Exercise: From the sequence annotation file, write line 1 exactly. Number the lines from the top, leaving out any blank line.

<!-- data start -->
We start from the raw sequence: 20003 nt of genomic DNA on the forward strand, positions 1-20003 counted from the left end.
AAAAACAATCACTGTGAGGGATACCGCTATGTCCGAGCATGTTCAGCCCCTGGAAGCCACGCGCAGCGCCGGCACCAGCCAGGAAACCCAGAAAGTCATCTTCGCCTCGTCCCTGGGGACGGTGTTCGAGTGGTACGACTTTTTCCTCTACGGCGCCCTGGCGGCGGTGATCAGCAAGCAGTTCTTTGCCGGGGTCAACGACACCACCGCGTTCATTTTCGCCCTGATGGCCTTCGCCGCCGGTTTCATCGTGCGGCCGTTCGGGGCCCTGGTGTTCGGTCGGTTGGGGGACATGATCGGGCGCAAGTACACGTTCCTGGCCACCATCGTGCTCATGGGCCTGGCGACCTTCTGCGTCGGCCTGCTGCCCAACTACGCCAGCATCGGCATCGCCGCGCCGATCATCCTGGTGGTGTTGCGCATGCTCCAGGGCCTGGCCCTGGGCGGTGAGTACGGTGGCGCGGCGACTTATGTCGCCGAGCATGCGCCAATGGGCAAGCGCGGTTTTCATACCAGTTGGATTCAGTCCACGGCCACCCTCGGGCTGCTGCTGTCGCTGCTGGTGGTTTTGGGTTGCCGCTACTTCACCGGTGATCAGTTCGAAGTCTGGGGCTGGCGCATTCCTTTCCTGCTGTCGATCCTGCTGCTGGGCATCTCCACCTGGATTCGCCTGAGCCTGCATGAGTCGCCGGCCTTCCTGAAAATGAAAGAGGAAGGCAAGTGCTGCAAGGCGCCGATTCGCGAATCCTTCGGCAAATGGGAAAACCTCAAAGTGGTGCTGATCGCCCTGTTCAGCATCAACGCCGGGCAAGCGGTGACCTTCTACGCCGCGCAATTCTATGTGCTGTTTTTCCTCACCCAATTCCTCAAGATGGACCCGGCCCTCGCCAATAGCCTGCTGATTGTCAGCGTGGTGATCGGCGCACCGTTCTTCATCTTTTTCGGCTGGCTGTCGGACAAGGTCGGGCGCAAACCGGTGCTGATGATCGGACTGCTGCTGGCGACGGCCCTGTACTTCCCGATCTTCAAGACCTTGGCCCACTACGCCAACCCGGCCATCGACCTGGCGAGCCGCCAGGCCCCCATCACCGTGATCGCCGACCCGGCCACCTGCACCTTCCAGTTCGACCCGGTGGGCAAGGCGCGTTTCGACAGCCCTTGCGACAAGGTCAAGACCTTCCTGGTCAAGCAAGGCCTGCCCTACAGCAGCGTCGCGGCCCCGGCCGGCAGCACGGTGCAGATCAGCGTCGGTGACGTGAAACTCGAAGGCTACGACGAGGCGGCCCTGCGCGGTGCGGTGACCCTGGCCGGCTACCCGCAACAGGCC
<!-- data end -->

We start from the raw sequence: 20003 nt of genomic DNA on the forward strand, positions 1-20003 counted from the left end.